FILMED AT THE CARDIOSTIM ANNUAL MEETING, JUNE 2016
WHAT ARE THE ADVANTAGES AND DISADVANTAGES OF A STANDARD APPROACH TO ABLATION IN PAF?
00:12 – Ablation for PAF has been something that has evolved a lot over the past decade and a half, let’s say. Like any new technique, when it started, it used to be this highly complicated procedure that took forever, that took literally the whole day, you would spend the whole day in your lab. You wouldn’t know how the procedure would start, you definitely wouldn’t know how it would end. And I think as with any procedure, of course you’d like to avoid all this, you’d like to have a very predictable procedure. The intuitive advantage is it goes fast, that’s what everybody thinks about. And when you say standardise, people say, “How? Let’s make it faster.” We worked a lot on this, we’ve managed to successfully integrate technology both image-integration technology and catheter technology in our workflows, and we’ve succeeded in building workflows that allows to predict our procedure times to the minute. Our standard deviation of procedural time is down to four minutes on a total procedure time of a little bit over an hour. Now the true benefit is actually not this time gain, it’s nice, it’s good to have. But as any manufacturing plant can tell you, the true benefit of standardisation is you become more efficient. You become more efficient because anything that deviates from your normal workflow, provided you know what is supposed to happen, anything that deviates, stands out, you will notice immediately if anything’s off. So we believe, we think, I strongly believe, that standardisation allows me greater efficacy and greater safety. The fact that it’s fastest is really nice to have but it’s a side benefit. The true benefit and the true advantage, is enhance the efficacy and enhance safety.
WHEN SHOULD ABLATION BE CONSIDERED IN PREMATURE VENTRICULAR CONTRACTIONS?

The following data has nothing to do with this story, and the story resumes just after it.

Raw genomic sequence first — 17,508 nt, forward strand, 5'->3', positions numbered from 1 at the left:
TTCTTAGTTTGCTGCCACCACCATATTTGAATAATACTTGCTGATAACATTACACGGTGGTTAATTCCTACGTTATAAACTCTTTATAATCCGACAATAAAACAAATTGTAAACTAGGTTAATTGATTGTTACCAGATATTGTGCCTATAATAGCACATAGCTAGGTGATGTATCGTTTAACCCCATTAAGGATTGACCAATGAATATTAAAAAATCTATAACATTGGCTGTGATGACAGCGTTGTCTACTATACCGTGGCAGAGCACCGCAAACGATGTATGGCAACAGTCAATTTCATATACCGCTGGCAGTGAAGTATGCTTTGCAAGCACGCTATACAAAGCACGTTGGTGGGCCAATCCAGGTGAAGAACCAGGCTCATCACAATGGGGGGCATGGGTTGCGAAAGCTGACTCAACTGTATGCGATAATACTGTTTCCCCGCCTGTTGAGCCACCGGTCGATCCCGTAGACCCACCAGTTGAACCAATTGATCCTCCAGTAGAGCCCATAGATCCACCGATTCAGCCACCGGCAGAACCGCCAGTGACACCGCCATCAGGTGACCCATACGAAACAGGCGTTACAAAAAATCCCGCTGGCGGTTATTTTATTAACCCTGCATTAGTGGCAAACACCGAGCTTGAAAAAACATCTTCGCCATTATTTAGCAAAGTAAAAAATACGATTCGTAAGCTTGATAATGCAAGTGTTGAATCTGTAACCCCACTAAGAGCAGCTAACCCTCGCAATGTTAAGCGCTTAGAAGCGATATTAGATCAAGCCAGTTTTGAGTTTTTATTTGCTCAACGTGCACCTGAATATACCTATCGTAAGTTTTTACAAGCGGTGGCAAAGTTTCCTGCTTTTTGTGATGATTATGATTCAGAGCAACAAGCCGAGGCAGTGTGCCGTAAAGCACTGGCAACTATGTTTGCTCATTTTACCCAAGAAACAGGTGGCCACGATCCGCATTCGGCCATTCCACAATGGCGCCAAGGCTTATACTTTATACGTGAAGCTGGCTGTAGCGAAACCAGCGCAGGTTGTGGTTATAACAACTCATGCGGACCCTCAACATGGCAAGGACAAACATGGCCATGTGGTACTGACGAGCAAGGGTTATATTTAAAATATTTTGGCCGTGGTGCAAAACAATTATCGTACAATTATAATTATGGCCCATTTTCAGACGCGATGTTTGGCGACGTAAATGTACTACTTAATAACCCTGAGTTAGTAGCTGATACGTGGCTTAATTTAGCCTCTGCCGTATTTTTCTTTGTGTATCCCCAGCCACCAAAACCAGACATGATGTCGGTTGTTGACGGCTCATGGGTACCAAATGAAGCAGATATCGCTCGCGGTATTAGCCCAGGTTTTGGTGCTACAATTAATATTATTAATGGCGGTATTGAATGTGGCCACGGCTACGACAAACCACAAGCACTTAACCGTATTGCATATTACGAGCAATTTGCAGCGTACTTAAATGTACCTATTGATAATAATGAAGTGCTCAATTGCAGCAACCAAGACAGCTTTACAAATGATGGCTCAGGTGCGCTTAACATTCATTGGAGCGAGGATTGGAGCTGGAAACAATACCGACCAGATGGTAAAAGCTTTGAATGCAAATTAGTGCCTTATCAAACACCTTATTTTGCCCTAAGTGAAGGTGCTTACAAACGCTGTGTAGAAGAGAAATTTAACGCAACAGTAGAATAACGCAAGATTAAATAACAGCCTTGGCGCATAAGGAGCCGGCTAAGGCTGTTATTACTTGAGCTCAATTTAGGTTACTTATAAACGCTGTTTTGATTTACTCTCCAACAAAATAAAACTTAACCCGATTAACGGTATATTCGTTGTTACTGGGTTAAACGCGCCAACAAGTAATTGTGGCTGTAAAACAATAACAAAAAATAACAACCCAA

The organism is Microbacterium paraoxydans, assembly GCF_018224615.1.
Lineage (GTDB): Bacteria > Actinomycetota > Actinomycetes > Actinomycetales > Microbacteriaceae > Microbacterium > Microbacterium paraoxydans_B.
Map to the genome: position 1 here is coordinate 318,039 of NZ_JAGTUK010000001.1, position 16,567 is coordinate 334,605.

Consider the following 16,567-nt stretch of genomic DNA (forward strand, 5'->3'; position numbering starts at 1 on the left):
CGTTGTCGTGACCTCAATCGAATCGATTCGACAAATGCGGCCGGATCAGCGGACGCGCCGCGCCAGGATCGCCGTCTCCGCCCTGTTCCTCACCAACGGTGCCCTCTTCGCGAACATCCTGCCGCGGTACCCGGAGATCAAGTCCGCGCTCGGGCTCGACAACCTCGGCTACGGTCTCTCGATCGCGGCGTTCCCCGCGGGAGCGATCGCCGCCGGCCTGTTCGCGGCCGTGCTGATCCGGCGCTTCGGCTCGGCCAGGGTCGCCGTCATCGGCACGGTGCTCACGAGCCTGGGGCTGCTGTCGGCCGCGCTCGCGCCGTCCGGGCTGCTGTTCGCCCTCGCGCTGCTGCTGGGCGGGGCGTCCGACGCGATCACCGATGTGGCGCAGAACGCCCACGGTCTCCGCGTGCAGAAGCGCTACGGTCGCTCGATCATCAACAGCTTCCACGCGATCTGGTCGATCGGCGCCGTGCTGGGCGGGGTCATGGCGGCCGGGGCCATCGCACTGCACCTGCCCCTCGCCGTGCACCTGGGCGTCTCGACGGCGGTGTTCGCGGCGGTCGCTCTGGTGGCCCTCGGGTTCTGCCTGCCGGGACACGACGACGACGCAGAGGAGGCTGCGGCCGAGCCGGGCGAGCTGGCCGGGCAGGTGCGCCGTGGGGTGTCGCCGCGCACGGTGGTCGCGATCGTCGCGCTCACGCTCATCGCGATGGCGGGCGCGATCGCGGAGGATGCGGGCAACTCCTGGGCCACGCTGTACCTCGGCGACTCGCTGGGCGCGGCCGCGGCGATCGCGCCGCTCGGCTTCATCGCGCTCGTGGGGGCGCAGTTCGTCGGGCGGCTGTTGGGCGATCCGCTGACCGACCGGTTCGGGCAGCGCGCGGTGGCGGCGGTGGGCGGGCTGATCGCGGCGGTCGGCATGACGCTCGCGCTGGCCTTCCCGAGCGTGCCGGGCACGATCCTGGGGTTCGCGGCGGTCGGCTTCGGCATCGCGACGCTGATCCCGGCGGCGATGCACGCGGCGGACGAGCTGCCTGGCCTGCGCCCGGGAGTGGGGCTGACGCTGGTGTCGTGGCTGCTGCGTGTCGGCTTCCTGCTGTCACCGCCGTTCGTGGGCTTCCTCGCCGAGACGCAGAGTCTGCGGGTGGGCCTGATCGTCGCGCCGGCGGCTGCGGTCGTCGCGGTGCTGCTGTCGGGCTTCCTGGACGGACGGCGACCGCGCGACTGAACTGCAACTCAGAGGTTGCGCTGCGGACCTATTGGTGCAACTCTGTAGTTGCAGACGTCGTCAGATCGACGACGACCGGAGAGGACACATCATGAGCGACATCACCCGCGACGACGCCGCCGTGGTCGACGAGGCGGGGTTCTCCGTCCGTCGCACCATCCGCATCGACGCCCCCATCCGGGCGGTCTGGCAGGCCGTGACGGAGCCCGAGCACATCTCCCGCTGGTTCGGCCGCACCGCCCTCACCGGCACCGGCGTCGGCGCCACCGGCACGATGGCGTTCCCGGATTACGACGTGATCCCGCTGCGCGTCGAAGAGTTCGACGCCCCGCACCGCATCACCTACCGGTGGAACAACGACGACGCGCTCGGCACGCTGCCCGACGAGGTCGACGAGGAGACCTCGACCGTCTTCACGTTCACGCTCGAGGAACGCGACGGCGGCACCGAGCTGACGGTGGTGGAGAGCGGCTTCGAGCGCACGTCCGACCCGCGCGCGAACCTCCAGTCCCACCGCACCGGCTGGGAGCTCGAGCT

02:00 – PVCs, premature ventricular contractions, are an interesting phenomenon. And for the longest time I guess most people wouldn’t really be able to say whether it’s a phenomenon or a symptom or something that needs to be treated, yes or no. Actually I’d argue we still don’t know for sure whether we need to treat them. But what you can point out is that from historical data, people started studying whether it made sense to, for example, treat these phenomena with drugs, and in particular, with the CAST trial we learned that in the setting of acute post-infarction patients, giving drugs to these patients to supress their PVCs is actually a really bad idea. It’s a landmark trial, it’s a landmark trial for evidence-based medicine in general. It showed us that usual conventional wisdom is not always right, that you need to do randomised trials. And it changed the field. Because of that, for example, specifically for PVCs, people still feel like, “No, it’s a bad idea to treat them. Look at the CAST trial. We’re killing patients.” That’s not necessarily true for all these patients that have PVCs, that are not in the post-infarct setting. Actually there’s good data published in 2014, 2015, meta analyses, studies for example, the cardiovascular health study, population study showing that PVCs actually do predict heart failure. It’s not necessarily benign, it’s not necessarily a phenomenon that you can ignore. It doesn’t prove you need to treat them but it does prove they are important. And then we start talking about treating them of course, then you have the option of giving drugs to these patients. But you also have the option of doing an intervention, of doing an ablation. And as with any technology-driven intervention, initially people are wary, they’re cautious. It’s new, it’s potentially dangerous, may lead to complications, and there’s always drugs. And we can give drugs and we know in which patients we shouldn’t and we know in which patients it’s probably reasonably safe to give drugs. Now the thing about any technological intervention is, it grows better over time. It evolves. Technology evolves, experience evolves. It’s not true for drugs. Drugs, they are what they are. Nothing on the planet will ever make sotalol better. It’s the drug we have, we know the data and it’s going to be like that until someone comes up with a new drug, and that doesn’t happen often. But for technology it’s different. We have ablation and every month, I’d argue, we get better at it because we gain more experience and because technology improves. So I think we’re getting to the point where at least from a study point of view, we need to reconsider this notion where people say PVCs shouldn’t be treated. I’m not so sure about that. I can approve there’s a causal link between PVCs and heart failure, but I can show there is at least a correlation. And we can show that we have a highly efficient and incredibly safe technique to treat these PVCs which is, I think, a worthwhile topic for study.